Glenwood bids farewell to original Valley View Hospital building
Glenwood Springs correspondent
Aspen, CO Colorado
GLENWOOD SPRINGS – A building does not a hospital make, but a building sure can make for a lot of memories.
Of course, Kent Harris doesn’t really remember the first time he was in Valley View Hospital. The Glenwood Springs native was among the first babies born in the then-brand-spanking-new hospital on Blake Avenue, on Sept. 7, 1955.
“It’s sort of sad to see this building go,” said Harris, who was on hand for the farewell celebration and time capsule opening ceremony on the hospital lawn Tuesday, along with his 85-year-old father, Desmond Harris, also a Glenwood native.
The original 1955 Valley View structure and an addition that was built the following decade will be torn down soon to make way for the new VVH Cancer Center and hospital addition.
Three of the four Harris children were born at VVH, including Kent’s sister, Karla, who very nearly was the first baby of the new year at the hospital when she was born 27 minutes before midnight on New Year’s Eve 1959.
“The plans for the new building are beautiful, and it’s great that we’re getting a cancer center here in the valley,” Harris said. “My wife passed away from cancer, and she didn’t have the treatment and care here at the time.”
The old building brings back a lot of memories for Gene Trauger as well. He spent 371⁄2 years working in the hospital’s maintenance department, including 27 years as the director of maintenance, before he retired in 2002.
“I did a little bit of everything, from the laundry room to general maintenance,” he said. “I also took care of the county building next door when it was a nursing home.”
The original air-conditioning system in the hospital building involved a series of evaporative coolers situated in the hallways, and one of two furnaces in the building was still coal-fired for a period of time before it was converted to natural gas, Trauger recalled.
“I remember several sleepless nights trying to keep that thing running,” he said. “And I hauled a lot of ashes out to the South Canyon landfill.
“I’ve got some feelings about the old building coming down, but it’s probably time,” Trauger added. “A cancer center is certainly needed in this area.”
Phil Anderson was the first non-Mennonite member of the hospital board, after administration of the new hospital was contracted to the Mennonite Board of Missions and Charities, which operated a number of medical institutions in small communities around the country.
“Things ran pretty smoothly then,” said Anderson, who was also in attendance Tuesday with his wife, Joan, who was the second president of the local hospital auxiliary and also served as secretary of the state hospital auxiliary.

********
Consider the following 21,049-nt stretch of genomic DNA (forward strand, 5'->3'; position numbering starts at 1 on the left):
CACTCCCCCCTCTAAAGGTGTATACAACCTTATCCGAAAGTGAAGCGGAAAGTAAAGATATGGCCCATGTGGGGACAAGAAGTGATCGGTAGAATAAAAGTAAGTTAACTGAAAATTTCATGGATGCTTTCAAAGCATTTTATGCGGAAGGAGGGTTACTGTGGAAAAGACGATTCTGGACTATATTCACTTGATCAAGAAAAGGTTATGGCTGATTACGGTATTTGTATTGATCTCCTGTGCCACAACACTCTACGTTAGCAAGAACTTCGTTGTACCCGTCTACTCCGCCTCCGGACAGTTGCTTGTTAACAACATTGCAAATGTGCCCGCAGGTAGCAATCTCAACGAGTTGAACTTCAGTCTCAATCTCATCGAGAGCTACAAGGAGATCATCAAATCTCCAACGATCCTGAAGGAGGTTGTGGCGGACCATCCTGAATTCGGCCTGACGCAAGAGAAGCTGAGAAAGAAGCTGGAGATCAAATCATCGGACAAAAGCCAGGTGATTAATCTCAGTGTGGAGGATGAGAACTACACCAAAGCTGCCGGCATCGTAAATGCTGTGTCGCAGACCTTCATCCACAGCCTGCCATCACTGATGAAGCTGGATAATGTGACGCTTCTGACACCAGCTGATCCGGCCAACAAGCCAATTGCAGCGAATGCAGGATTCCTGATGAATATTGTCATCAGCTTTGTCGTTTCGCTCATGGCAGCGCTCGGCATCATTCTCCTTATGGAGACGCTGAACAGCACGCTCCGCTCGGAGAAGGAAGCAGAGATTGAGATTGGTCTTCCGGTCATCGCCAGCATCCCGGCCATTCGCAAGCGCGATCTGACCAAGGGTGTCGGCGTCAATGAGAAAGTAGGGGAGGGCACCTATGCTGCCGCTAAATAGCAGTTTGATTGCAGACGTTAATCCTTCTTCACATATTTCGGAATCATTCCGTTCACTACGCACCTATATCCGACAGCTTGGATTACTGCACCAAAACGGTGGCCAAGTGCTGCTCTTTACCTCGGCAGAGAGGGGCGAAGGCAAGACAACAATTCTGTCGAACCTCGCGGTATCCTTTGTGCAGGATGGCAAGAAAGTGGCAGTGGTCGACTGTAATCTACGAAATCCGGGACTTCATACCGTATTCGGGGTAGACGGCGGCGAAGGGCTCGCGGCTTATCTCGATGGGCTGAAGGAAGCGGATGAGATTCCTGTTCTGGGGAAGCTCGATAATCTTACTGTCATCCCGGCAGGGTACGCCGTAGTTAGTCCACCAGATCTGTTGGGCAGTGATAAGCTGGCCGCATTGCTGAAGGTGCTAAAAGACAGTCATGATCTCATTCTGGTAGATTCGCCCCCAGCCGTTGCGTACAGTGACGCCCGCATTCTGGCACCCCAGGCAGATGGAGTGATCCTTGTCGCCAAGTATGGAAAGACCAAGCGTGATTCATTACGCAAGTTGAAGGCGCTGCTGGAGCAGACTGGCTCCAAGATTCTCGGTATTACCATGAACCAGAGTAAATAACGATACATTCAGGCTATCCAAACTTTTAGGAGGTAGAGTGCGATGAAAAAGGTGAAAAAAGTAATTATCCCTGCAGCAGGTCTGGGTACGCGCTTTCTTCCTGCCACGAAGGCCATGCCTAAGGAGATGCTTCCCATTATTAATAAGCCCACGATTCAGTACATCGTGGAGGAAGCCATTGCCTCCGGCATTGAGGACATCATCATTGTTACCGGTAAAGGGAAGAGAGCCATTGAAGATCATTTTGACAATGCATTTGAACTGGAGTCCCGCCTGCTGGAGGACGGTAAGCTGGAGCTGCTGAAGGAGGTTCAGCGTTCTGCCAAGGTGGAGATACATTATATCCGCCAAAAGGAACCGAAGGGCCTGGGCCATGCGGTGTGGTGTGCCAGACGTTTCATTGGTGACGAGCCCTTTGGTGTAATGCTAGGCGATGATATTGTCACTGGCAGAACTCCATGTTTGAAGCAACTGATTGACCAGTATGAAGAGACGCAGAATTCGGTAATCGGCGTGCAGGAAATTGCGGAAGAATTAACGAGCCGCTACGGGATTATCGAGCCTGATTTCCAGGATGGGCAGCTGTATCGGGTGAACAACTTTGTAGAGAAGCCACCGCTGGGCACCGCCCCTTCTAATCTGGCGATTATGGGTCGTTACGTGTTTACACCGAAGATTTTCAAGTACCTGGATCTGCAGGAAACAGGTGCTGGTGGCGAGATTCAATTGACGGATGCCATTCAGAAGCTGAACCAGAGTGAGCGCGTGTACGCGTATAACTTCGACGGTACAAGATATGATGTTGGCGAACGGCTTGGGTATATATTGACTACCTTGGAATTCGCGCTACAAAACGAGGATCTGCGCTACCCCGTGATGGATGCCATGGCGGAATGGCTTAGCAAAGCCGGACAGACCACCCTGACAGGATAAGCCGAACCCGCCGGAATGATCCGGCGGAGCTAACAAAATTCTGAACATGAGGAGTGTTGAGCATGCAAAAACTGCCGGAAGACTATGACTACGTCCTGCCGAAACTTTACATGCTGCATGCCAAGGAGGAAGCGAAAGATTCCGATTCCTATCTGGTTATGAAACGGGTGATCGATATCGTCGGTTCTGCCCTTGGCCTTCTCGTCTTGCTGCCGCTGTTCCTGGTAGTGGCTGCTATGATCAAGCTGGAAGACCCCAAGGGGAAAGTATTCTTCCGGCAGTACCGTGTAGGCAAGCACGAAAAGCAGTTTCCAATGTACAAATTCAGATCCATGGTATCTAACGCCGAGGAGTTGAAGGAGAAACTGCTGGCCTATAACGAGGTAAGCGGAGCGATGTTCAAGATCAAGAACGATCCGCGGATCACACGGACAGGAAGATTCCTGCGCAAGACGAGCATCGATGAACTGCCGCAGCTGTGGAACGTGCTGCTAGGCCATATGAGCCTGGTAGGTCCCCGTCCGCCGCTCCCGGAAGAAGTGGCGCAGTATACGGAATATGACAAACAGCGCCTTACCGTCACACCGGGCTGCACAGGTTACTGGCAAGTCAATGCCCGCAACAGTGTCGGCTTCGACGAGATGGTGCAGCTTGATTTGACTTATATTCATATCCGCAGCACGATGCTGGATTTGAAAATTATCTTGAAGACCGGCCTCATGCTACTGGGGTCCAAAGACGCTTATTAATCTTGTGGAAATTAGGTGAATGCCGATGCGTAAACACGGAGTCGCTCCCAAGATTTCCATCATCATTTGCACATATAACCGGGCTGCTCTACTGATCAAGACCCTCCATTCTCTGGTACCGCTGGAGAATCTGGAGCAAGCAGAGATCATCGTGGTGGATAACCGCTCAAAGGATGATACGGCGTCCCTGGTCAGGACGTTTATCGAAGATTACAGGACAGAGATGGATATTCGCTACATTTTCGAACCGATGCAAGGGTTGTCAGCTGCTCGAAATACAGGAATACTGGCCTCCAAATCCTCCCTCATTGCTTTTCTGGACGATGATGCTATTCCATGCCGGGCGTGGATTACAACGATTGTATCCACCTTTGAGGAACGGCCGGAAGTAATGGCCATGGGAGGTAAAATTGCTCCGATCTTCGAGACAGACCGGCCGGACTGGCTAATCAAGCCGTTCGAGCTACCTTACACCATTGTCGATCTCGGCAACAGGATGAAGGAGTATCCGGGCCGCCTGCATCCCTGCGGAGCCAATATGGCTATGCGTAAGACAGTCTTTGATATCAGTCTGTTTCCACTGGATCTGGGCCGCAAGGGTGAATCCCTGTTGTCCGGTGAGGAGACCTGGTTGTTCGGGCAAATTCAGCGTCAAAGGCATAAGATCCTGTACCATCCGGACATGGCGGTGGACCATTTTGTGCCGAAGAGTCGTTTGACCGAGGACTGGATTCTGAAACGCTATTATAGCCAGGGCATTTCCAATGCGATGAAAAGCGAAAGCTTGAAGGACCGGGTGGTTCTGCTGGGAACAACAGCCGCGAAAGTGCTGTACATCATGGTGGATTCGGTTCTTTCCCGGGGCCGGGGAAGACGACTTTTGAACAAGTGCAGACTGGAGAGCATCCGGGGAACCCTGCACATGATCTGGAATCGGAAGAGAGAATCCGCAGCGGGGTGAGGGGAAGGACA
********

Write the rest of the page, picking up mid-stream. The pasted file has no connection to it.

“The Mennonites had a good operation and brought a lot of their own people out here on sabbatical,” Phil Anderson said. “Quite a few of the staff were Mennonite.”
In fact, the Mennonite Church of Glenwood Springs was established because of the hospital workers who came to town.
VVH Trauma Coordinator Nancy Frizell, speaking before a crowd of more than 100 people gathered for Tuesday’s ceremony, recalled that health care, and especially emergencies, were different just a few decades ago.
“The valley was different then. We had the coal mines and a lot of ranches, and the ski areas were just getting started,” she said. “The skiing injuries were different than what we see today.”
Frizell also recalled the hospital’s role through disasters such as the Mid-Continent coal mine and Rocky Mountain Natural Gas explosions, and the different wildfires.
“We provided patient-centered care even before they had a name and a designation for it,” Frizell said. “And it was never about the building, it was really always about the people. And it’s still about the people.”
Another former hospital board member, former Glenwood Springs mayor Don Vanderhoof, recalled his parents saying that the $340,000 raised in the early 1950s to build the new hospital was one of the easiest fundraisers they had ever been involved with.
“People in Glenwood were so proud of the new hospital, and that Glenwood was growing up,” Vanderhoof said. “We should be just as proud today of the new cancer center as we were in 1955 with the first hospital building.”
Remarked Valley View CEO Gary Brewer, “It’s sad in a lot of ways to see the old building go, but I’m glad, too, because it also means progress for the valley.”
With that, Brewer and Vanderhoof opened the time capsule that was contained inside the cornerstone of the original building.
In it, they found a dollar bill and several coins from the era. “They must have known we’d need some money for this new building,” Brewer joked.
Also in the time capsule was a copy of the Thursday, Aug. 11, 1955, Glenwood Post with an article about the upcoming hospital building dedication, and several other newspaper articles from the time.
Written on the back of a business card from one of the original subcontractors, Thomas Boys Plaster, Brick and Stucco of Canon City, were the words, “I laid this stone,” dated Aug. 24, 1955, and signed by Maurice S. Thomas.
A time capsule is also being planned for the new building, Brewer said. Crews are busy doing salvage work in the old building, and demolition is expected to take place sometime in November. Valley View is targeting a late 2012 grand opening for the new cancer center addition.
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